Invited Commentary: Cassel's "The Contribution of the Social Environment to Host Resistance"-A Modern Classic.

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John Cassel's 1976 paper "The Contribution of the Social Environment to Host Resistance" (Am J Epidemiol. 1976;104(2):107-123) is widely regarded as a classic in epidemiology. He makes the compelling argument that the quality of a person's social relationships, that is, the degree to which her relationships are more stressful than supportive (or vice versa) influences her susceptibility to disease independent of genetic endowment, diet, physical activity, etc. Cassel's provocative thesis was anchored in a cogent synthesis of findings from animal experiments and observational studies on diverse human populations. Beginning in the late 1970s, the paper stimulated an explosion of epidemiologic research on social support and human health. Beyond advancing epidemiologic theory, Cassel showed how findings from various epidemiologic study designs could be marshalled to build a persuasive causal argument that impaired social bonds increase the risk of premature disease and death. The paper also foreshadowed core ideas of later theoretical constructs, such as weathering and allostatic load, regarding the power of chronic environmental stressors to accelerate biological aging across multiple organ systems. Cassel's assessment of the research and practice implications of his conclusions has remarkable contemporary resonance for the field of epidemiology.





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James, Sherman A (2017). Invited Commentary: Cassel's "The Contribution of the Social Environment to Host Resistance"-A Modern Classic. Am J Epidemiol, 185(11). pp. 1032–1034. 10.1093/aje/kwx070 Retrieved from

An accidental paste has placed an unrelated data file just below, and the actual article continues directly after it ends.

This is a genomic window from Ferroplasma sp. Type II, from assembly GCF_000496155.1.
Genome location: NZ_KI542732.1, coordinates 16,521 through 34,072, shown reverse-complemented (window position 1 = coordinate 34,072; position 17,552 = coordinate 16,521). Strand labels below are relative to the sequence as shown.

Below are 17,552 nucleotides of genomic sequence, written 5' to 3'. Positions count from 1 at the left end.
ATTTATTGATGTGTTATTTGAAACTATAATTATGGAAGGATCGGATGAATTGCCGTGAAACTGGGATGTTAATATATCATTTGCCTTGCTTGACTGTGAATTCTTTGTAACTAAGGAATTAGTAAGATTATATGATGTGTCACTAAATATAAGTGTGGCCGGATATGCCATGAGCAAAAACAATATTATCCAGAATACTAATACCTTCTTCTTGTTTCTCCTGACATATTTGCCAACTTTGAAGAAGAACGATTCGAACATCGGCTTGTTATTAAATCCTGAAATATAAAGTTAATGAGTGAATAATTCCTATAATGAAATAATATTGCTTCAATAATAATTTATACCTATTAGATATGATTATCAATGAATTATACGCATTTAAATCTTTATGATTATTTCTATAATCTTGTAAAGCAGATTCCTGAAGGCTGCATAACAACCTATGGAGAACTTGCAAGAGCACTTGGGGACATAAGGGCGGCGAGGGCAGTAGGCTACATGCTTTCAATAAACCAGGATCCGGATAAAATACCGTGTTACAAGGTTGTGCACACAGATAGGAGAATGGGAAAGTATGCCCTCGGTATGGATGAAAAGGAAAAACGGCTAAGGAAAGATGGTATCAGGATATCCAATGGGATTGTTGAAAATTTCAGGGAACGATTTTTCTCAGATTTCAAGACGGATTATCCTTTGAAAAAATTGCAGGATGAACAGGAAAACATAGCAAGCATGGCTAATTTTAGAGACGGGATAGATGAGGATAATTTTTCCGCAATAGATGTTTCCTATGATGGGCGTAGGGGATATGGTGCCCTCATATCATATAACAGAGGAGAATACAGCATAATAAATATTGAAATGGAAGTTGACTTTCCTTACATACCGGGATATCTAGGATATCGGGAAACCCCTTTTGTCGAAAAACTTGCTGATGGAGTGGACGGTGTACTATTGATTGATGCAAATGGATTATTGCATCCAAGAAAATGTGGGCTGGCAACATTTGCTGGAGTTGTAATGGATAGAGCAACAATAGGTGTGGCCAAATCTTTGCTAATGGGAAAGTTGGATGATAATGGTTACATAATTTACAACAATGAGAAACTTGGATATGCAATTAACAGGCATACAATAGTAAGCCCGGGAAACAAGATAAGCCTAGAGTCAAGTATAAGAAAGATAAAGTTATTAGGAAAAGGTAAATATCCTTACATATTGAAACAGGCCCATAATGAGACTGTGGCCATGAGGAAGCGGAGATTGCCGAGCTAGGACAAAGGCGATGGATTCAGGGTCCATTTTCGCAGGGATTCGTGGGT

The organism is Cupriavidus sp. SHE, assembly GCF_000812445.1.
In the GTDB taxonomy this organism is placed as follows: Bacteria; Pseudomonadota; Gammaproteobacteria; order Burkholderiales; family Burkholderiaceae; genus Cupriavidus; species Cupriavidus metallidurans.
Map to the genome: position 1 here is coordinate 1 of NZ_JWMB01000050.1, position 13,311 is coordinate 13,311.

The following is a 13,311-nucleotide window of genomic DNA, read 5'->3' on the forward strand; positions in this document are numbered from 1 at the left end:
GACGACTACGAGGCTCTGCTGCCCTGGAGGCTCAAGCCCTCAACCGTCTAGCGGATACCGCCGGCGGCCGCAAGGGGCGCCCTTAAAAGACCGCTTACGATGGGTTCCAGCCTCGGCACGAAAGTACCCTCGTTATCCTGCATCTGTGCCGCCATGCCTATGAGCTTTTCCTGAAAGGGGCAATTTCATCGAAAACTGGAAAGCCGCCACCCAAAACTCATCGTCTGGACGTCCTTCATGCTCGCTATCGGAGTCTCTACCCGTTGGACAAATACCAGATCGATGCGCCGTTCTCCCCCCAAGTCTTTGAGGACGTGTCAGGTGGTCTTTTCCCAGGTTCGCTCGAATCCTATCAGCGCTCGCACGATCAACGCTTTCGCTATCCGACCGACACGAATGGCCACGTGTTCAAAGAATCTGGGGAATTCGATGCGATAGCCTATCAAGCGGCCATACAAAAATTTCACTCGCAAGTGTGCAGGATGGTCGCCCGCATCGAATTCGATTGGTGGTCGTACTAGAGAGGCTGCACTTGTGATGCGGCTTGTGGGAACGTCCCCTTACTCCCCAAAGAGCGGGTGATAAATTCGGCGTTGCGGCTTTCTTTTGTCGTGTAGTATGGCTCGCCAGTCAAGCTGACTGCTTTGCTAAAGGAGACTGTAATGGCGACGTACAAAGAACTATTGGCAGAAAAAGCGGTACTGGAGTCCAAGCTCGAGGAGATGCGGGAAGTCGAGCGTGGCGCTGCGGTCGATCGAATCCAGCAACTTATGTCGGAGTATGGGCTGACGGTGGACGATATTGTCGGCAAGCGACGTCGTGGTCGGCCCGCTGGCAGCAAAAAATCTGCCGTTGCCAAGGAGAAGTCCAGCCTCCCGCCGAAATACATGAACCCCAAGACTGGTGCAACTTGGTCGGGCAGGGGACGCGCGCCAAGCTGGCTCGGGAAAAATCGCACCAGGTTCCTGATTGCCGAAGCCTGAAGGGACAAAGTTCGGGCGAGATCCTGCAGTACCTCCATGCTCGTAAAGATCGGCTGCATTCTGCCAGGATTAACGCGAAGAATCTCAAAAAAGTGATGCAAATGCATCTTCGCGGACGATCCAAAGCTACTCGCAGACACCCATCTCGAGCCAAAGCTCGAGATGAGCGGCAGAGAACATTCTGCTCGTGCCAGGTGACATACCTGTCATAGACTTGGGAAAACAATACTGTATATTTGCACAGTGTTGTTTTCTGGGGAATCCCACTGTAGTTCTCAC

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Sherman A. James

Susan B. King Distinguished Professor Emeritus of Public Policy

Sherman A. James is the Susan B. King Distinguished Professor Emeritus of Public Policy at the Sanford School of Public Policy, Duke University. He also held secondary professorships, at Duke, in Sociology, Community and Family Medicine, and African and African American Studies. Prior to Duke, he taught in the epidemiology departments at the University of North Carolina-Chapel Hill (1973-89) and at the University of Michigan (1989-03). At Michigan, he was the John P. Kirscht Collegiate Professor of Public Health, the Founding Director of the Center for Research on Ethnicity, Culture and Health (CRECH), Chair of the Department of Health Behavior and Health Education, and a Senior Research Scientist in the Survey Research Center at the Institute for Social Research.

Dr. James was awarded the A.B. degree (Psychology and Philosophy) in 1964 from Talladega College (AL), and the PhD degree (Psychology) in 1973 from Washington University in St. Louis. His research focuses on the social determinants of US racial, ethnic, and socioeconomic disparities in health and health care. He is the originator of the John Henryism Hypothesis which posits that repeated high-effort coping with chronic social and economic adversity rooted in structural racism is an important factor in the early onset of hypertension and related cardiovascular diseases in African Americans.

Dr. James was elected to the National Academy of Medicine (formerly the Institute of Medicine) of the National Academy of Sciences in 2000. In 2001, he received the Abraham Lilienfeld Award from the Epidemiology section of the American Public Health Association for career excellence in the teaching of epidemiology; a Health Policy Investigator Award from the Robert Wood Johnson Foundation in 2008; the John Cassel Distinguished Lecture and Award from the Society for Epidemiologic Research in 2013; the Wade Hampton Frost Award from the Epidemiology Section of the American Public Health Association for career contributions to the field of epidemiology in 2016; the Kenneth J. Rothman Career Accomplishment Award from the Society for Epidemiologic Research in 2019; and a residential fellowship at the Stanford University Center for Advanced Study in the Behavioral Sciences in 2019-2019.

Dr. James is a Fellow of the American Academy of Political and Social Science, the American Epidemiological Society, the American College of Epidemiology, the American Heart Association, and the Academy of Behavioral Medicine Research. In 2007-08, he served as president of the Society for Epidemiologic Research, the largest professional society of epidemiologists in the world. 

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